ProtectMarriage.com issues Cease and Desist for Prop 8 Trial Tracker logo depicting family of two mothers with two kids
January 15, 2010
By Julia Rosen
Earlier this week we received a Cease and Desist letter from ProtectMarriage.com, demanding that we immediately take down the logo for this site. (Well actually, they demanded we take it down from the Courage Campaign site, but it was clear that they were ticked off about the Trial Tracker logo.)
They are upset that we are parodying them and are making themselves out to be victims again. It’s just ridiculous. It’s very clear that the our logo is a parody, and they are just freaking out about an image depicting a family of two mothers with two kids. The ProtectMarriage.com logo was originally used as the pro-Prop 8 logo, you know the proposition this trial is about… that little thing.
All these guys want to do is stop everything from being public. They can’t stand the fact that they are on trial, that everything from their motivations to their intent are being scrutinized by a federal judge. After successfully crying wolf to the Supreme Court about the witnesses being shown on TV, they have turned their lawyers on us, or at least a lawyer way out in Ohio.
No, we aren’t going to take it down. We will not let them bully us, or let them turn themselves into victims. And our letter back makes that clear (scroll down to see it).
Here is their letter to us in all its glory:
They are clearly thin-skinned and are determined to press this issue legally, even though they really have no basis for pursuing this. Our lawyer had a nice little chat with their lawyer yesterday, which is referenced in our shall we say, inspired, spirited letter back to them.
January 14, 2010
John M. Skeriotis
Brouse McDowell LPA
388 S. Main St., Suite 500
Akron, OH 44308
Re: Alleged Copyright and Trademark Infringement
Dear Mr. Skeriotis:
As you know, Morrison & Foerster LLP represents Courage Campaign in connection with the intellectual property matters raised in your letter of January 12, 2010. Your letter threatening legal action and demanding a response in two days is a clear attempt to abuse intellectual property laws to stifle our client’s freedom of speech, particularly as no one is likely to confuse Courage Campaign with ProtectMarriage.com merely because of our client’s parody of your client’s logo. Courts in the United States have universally rejected attempts to use trademark and copyright infringement claims to obstruct free speech and shut down parody. Should your client attempt to press the arguments raised in your letter, it will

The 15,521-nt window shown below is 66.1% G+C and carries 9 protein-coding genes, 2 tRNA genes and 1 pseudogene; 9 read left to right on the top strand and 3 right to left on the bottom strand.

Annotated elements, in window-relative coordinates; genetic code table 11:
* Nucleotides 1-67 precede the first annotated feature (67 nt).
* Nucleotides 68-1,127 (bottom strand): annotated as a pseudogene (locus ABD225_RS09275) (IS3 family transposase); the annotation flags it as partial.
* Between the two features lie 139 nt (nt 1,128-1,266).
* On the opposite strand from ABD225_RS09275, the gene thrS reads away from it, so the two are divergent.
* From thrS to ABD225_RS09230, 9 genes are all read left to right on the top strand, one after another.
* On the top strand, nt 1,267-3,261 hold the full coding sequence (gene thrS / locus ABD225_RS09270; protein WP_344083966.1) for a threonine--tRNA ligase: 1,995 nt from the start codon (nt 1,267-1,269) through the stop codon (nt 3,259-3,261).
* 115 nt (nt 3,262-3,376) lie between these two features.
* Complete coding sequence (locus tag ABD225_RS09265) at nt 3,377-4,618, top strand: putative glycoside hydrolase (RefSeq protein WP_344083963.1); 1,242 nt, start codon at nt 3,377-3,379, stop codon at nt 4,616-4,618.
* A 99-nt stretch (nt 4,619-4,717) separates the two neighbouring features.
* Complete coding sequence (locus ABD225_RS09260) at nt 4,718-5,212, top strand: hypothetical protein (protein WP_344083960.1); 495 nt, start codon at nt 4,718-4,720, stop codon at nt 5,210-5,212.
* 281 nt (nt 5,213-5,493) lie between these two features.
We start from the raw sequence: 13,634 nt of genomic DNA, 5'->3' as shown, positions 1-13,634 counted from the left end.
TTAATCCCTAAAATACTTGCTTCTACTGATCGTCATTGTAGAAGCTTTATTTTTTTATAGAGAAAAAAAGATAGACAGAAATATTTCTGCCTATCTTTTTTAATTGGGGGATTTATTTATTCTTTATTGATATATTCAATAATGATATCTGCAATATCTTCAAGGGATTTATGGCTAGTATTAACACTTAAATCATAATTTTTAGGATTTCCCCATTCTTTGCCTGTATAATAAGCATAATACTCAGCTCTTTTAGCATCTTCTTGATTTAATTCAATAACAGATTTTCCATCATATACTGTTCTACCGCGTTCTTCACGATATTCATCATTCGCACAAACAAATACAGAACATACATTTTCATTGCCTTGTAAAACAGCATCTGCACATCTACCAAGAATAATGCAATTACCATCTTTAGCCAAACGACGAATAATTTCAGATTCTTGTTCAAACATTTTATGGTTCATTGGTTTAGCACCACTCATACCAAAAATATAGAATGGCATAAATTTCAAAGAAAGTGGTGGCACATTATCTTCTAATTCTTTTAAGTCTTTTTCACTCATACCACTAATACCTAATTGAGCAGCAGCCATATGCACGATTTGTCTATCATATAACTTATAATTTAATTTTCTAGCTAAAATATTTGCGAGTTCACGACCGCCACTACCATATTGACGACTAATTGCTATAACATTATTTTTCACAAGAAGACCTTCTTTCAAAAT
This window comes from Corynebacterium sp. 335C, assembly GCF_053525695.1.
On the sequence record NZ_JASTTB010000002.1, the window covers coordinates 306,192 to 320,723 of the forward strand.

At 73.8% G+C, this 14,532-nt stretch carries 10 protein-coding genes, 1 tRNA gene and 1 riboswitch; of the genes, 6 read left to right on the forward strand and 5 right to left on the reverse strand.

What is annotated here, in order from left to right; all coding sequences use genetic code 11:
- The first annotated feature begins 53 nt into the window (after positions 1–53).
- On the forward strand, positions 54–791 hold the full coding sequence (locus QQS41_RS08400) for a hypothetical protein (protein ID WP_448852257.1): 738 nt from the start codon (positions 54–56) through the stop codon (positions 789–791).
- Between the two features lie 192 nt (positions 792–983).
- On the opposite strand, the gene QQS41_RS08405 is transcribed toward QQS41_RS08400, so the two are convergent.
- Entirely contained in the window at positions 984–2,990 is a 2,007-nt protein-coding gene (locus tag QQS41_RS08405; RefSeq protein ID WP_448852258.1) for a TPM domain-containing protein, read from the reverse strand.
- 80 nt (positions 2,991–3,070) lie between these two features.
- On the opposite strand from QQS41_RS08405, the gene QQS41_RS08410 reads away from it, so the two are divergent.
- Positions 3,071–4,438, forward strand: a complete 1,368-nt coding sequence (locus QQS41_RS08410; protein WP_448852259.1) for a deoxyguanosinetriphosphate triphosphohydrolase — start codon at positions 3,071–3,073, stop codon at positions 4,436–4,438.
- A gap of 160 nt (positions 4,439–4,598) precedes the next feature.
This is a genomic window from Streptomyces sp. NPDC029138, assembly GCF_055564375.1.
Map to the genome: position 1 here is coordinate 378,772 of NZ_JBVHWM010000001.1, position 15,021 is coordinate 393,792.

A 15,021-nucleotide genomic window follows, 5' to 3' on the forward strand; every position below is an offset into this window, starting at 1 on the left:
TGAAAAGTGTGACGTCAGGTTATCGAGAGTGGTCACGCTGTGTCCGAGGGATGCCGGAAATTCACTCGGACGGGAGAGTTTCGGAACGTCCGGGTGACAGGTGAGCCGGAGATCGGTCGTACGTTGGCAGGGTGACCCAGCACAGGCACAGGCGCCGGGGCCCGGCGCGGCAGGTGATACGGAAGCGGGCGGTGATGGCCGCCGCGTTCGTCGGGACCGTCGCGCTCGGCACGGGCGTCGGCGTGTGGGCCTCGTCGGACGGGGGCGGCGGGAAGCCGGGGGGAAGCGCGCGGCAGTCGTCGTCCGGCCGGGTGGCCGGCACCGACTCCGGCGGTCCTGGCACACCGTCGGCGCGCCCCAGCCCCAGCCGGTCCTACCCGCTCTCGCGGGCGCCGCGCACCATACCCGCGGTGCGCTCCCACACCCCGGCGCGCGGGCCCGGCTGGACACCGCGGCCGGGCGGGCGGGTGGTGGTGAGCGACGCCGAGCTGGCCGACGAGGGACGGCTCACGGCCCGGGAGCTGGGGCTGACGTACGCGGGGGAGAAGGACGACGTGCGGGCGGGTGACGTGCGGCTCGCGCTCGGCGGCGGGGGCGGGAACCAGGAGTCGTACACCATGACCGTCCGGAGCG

undoubtedly see the same result.
In this case, Courage Campaign is using a parody of the ProtectMarriage.com logo to provide commentary on the Perry v. Schwarzenegger trial and the viewpoint of ProtectMarriage.com, which Courage Campaign diametrically opposes. While our client does appreciate the irony of the suggestion in your letter that a logo of a family made up of a man, a woman, and two children is “substantially indistinguishable” from a logo of a family made up of two women and two children, your assertion is incorrect. This difference between our client’s parodic logo and your client’s logo is a graphical representation of the core difference between Courage Campaign’s views and ProtectMarriage.com’s views, presented in a sassy way that will not be lost on the public. You conceded over the phone that bloggers and online commentators noted the changes from man to woman and are making fun of your client, demonstrating that the public notices the difference and gets the joke. Creative works that are designed to poke fun at another group or communicate a message by modifying the other group’s own work or style in a key respect are the very essence of parody.
A parody is a literary or artistic work that imitates the work of another for comic effect or ridicule. Mattel Inc. v. Walking Mt. Prods., 353 F.3d 792, 801 (9th Cir. 2003). Parody is a form of criticism with socially significant value as free speech under the First Amendment. Id. at 801. Thus, when an artist released a series of photographs parodying Barbie in a way that was “ripe for social comment,” the artist “created the sort of social criticism and parodic speech protected by the First Amendment.” Id. at 803. The Ninth Circuit affirmed summary judgment against Mattel on all claims, including copyright, trademark and trade dress infringement and dilution, and state law claims. Id. at 816. Moreover, the Ninth Circuit acknowledged that a groundless or unreasonable trademark infringement claim against expression protected by policy interests in free speech may be an “exceptional case” justifying an award of fees and remanded the case to the district court for a determination of attorney’s fees. Id. On remand, the district court agreed that it was unreasonable of Mattel to make a claim against the defendant’s parodic work under both the Copyright Act and the Lanham Act, and awarded the defendant its attorney’s fees and costs. Mattel, Inc. v. Walking Mt. Prods., 2004 U.S. Dist. LEXIS 12469, at *3-11 (C.D. Cal. June 21, 2004).